Wednesday, November 12th, 2008

CSS and Tables; The war continues

Category: CSS, Fun

Time for a bit of fun. The eternal battle of tables vs. CSS layouts continues. We geeks have had classics such as vi vs. emacs, and Star Wars vs. Star Trek.

First up we have

And then we have

You have to take a look at the source for that one :)

  2. "">
  3. <html>
  4. <head>
  5.   <meta http-equiv="Content-Type" content="text/html; charset=utf-8" />
  6.    <title>Should I use tables for layout?</title>
  7.    <style type="text/css">
  8.       html,body{
  9.        background:#999;color:#ccc;
  10.       }
  11.       h1{
  12.         font-family:"Georgia",Helvetica,Arial,Sans-Serif;
  13.         font-size:10em;
  14.         padding:.1em 0;
  15.         text-align:center;
  16.         color:#333;
  17.         margin:.5em auto;
  18.       }
  19.   </style>
  20. </head>
  21. <body>
  22.   <h1>No.</h1>
  23.   <!-- Honestly, no. -->
  25.   <!--
  26.    <table border="0" width="100%">
  27.      <tr>
  28.        <td align="center">No.</td>
  29.      </tr>
  31.  -->
  32.   <!-- Fact: Chuck Norris hates layout tables! -->
  33. </body>
  34. </html>

Who will win? Maybe both, with display: table in the future.

Posted by Dion Almaer at 12:01 am

4.3 rating from 26 votes


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Oh yes, and something that isn’t controlled by a single vendor and doesn’t require a download for the user.

Comment by TNO — November 14, 2008

Thanks for this one! :-D

Comment by PeterMichaux — November 15, 2008

Fine post, ajaxian, but I think you just started another flame war.

Comment by luke01 — November 15, 2008

DiSiLLUSiON has summed it up nicely, why TABLES simply cannot die yet. Any alternative mentioned (XUL, Flash, whatnot) may be better option than a non-working CSS, but it is much worse option than having a working TABLES.
The thing is – when I begin to implement a design that smells with complexity, I never know in advance whether I will hit the CSS problems DiSiLLUSiON has mentioned – the requirements simply change too fast – and the world is just too interesting place to spend all time with needless refactoring. Therefore I play it safe and use tables from the get go, which I’m very proficient at both from HTML as well as DOM side.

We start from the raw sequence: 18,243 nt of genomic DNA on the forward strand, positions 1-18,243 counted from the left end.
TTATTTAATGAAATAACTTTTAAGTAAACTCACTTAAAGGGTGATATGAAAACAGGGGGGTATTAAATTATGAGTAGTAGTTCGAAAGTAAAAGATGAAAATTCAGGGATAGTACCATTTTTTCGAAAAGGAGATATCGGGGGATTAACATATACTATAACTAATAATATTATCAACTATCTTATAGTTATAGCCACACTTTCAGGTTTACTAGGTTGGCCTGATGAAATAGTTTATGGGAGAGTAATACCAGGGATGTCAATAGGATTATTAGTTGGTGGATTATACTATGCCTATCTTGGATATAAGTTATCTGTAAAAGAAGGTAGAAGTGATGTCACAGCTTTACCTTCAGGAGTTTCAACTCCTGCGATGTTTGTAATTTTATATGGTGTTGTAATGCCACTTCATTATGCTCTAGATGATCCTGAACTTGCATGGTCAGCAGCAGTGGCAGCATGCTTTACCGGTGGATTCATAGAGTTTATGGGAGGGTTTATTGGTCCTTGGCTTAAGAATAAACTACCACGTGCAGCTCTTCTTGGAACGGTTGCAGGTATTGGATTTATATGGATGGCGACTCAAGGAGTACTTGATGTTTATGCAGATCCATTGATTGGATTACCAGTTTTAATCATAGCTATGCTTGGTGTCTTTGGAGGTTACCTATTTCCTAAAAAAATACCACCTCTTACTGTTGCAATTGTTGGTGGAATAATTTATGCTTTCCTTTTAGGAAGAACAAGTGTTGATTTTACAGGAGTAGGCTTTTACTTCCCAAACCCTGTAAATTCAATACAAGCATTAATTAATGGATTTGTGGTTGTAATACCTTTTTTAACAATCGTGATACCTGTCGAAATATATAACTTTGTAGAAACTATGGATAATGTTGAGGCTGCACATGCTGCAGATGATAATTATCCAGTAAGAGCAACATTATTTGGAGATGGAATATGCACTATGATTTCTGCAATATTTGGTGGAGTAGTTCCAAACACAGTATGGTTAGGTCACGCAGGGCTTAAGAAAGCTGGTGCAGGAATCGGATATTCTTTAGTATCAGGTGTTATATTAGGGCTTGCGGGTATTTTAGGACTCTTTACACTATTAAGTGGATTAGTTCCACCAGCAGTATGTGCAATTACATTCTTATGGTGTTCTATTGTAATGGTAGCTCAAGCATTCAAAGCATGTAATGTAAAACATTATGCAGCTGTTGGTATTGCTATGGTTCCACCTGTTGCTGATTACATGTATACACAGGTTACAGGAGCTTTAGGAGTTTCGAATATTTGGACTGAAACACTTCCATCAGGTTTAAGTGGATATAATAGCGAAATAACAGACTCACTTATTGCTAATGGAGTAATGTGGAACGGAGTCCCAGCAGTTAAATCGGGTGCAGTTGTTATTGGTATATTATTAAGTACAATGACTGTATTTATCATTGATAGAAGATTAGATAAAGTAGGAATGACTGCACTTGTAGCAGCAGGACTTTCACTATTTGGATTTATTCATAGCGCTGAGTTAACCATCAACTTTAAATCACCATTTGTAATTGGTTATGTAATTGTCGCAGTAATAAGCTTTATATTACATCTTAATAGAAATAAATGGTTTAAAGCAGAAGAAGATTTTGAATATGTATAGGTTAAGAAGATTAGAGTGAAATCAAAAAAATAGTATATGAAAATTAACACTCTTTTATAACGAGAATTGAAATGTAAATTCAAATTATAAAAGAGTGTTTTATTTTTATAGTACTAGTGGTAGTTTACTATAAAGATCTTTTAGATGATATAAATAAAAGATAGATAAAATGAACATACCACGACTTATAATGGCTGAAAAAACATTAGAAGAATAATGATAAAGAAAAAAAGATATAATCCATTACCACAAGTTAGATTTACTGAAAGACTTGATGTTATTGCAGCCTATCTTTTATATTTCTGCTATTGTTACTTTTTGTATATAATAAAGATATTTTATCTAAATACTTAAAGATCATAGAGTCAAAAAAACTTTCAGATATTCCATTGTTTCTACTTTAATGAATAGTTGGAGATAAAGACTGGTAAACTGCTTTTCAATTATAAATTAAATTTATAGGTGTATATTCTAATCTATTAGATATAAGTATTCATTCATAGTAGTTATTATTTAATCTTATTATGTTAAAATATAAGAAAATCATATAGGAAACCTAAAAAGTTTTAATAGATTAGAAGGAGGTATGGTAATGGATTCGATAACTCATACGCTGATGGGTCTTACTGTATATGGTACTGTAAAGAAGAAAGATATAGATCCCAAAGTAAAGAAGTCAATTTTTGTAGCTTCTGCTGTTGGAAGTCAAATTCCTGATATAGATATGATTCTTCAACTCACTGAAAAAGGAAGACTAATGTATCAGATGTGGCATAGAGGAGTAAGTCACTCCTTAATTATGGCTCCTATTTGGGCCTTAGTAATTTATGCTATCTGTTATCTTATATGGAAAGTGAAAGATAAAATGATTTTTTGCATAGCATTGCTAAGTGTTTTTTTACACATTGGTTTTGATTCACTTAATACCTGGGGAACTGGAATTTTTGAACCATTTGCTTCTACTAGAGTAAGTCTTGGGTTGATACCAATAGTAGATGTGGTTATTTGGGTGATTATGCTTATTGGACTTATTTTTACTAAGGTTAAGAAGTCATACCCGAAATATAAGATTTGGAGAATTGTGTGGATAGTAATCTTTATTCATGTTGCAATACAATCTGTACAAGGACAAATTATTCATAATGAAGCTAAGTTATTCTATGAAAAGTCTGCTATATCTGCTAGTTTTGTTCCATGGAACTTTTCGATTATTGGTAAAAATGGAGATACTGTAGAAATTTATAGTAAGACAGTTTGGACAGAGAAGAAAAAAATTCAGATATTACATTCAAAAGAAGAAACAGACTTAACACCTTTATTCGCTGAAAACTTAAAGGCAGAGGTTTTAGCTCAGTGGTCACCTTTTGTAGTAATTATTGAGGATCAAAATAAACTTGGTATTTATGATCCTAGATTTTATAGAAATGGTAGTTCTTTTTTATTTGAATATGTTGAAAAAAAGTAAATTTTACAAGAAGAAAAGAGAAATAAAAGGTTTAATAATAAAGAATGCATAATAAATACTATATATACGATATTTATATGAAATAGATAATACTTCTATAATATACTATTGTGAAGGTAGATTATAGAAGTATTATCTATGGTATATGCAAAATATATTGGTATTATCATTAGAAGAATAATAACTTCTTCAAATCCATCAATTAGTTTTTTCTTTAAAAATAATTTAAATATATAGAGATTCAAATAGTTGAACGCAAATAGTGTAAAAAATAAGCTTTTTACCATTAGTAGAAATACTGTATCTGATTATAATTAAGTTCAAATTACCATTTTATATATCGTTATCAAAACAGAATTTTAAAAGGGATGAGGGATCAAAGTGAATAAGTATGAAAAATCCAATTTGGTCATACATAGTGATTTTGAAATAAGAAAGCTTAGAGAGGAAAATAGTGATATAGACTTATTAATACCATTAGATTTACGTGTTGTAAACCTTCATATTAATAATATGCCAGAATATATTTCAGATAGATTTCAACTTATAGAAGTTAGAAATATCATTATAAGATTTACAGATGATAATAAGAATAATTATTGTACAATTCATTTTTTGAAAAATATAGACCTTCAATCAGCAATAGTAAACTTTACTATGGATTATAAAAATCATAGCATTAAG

(Someone here said that “floats kill kittens”, so let me just add that TD rowspan kills puppies – both are things to avoid.)
Attempting to produce a clean work with messy and broken tools (current web starndards and their implementation by browsers) is simply foolish.
Once I can use CSS for everything where I use TABLE, but WITHOUT fugly hacks like conditinal CSS includes and deep nesting, I will be all CSS. Until then, I use both, as I’m not their bitch to exploit, they are mine:)

Comment by ypctx — November 16, 2008

I can do mostly any layout my heart desires without having to resort to tables, but there is one place I get stuck still – forms…
Does anyone here have a beautiful recipe for how to create CRUD forms using CSS and getting the alignment right…?
I have tried a couple of times but I always end up with tables…

Comment by ThomasHansen — November 17, 2008

@ThomasHansen, I have examples of a few tableless forms here. I don’t know if I’d go so far as to call them beautiful, but they work in modern browsers and offer decent layout options.

Comment by garann — November 17, 2008

When building enterprise level sites, the amount of markup in a page matters. The extra amount of code in a complex table-based layout may seem trivial, but multiply it by a million hits a month and it does have impact.

An example I recently ran into -> loading paginated comments via ajax with a CakePHP MVC backend. The view (HTML template) for each comment was built using tables. The site could easily produce 300-500 comments per page. Mix ajax loads with PHP application of a chunky DOM structure and we were getting long wait times before a given page of comments would appear.

Solution: reduce HTML per comment via the use of few block-level tags styled via CSS. Problem solved.

I’m NOT saying tables don’t have their place, but I would argue that when we do need to use them its typically because we have to support old browsers that don’t handle CSS well. In other words, its crappy old browsers that will someday die that put us in the corner – not CSS.

Comment by miscon2 — November 18, 2008

The one that continues using tables is because it does not dominate or does not know CSS. To design in CSS is far better, by the subject of order, maintenance, accessibility, navigability and thousand reasons more.

Comment by traza — January 27, 2010

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